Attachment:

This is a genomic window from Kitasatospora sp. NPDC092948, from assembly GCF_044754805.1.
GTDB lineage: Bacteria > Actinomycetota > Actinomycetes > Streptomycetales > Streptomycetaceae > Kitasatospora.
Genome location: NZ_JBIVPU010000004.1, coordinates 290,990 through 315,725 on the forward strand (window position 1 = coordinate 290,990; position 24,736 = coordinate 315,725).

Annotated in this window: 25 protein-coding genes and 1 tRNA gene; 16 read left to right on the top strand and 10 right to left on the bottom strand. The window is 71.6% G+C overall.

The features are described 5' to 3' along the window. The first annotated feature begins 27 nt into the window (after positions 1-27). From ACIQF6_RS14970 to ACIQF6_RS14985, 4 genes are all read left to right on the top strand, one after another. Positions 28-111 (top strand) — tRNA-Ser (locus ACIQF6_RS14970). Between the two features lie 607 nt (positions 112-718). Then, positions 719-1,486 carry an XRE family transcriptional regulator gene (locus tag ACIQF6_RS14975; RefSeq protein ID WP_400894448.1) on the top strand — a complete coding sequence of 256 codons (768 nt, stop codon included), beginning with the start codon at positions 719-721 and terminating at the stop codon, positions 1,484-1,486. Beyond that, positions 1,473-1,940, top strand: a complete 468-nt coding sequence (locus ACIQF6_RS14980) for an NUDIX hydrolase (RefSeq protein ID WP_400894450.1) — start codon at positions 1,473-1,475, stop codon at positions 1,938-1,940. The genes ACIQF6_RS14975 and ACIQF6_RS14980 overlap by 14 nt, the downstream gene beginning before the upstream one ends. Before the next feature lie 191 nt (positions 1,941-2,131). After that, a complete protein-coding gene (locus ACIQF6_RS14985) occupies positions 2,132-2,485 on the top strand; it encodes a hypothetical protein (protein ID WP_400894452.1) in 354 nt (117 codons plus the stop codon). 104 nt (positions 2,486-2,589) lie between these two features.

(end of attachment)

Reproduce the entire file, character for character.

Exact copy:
This is a genomic window from Kitasatospora sp. NPDC092948, from assembly GCF_044754805.1.
GTDB lineage: Bacteria > Actinomycetota > Actinomycetes > Streptomycetales > Streptomycetaceae > Kitasatospora.
Genome location: NZ_JBIVPU010000004.1, coordinates 290,990 through 315,725 on the forward strand (window position 1 = coordinate 290,990; position 24,736 = coordinate 315,725).

Annotated in this window: 25 protein-coding genes and 1 tRNA gene; 16 read left to right on the top strand and 10 right to left on the bottom strand. The window is 71.6% G+C overall.

The features are described 5' to 3' along the window. The first annotated feature begins 27 nt into the window (after positions 1-27). From ACIQF6_RS14970 to ACIQF6_RS14985, 4 genes are all read left to right on the top strand, one after another. Positions 28-111 (top strand) — tRNA-Ser (locus ACIQF6_RS14970). Between the two features lie 607 nt (positions 112-718). Then, positions 719-1,486 carry an XRE family transcriptional regulator gene (locus tag ACIQF6_RS14975; RefSeq protein ID WP_400894448.1) on the top strand — a complete coding sequence of 256 codons (768 nt, stop codon included), beginning with the start codon at positions 719-721 and terminating at the stop codon, positions 1,484-1,486. Beyond that, positions 1,473-1,940, top strand: a complete 468-nt coding sequence (locus ACIQF6_RS14980) for an NUDIX hydrolase (RefSeq protein ID WP_400894450.1) — start codon at positions 1,473-1,475, stop codon at positions 1,938-1,940. The genes ACIQF6_RS14975 and ACIQF6_RS14980 overlap by 14 nt, the downstream gene beginning before the upstream one ends. Before the next feature lie 191 nt (positions 1,941-2,131). After that, a complete protein-coding gene (locus ACIQF6_RS14985) occupies positions 2,132-2,485 on the top strand; it encodes a hypothetical protein (protein ID WP_400894452.1) in 354 nt (117 codons plus the stop codon). 104 nt (positions 2,486-2,589) lie between these two features.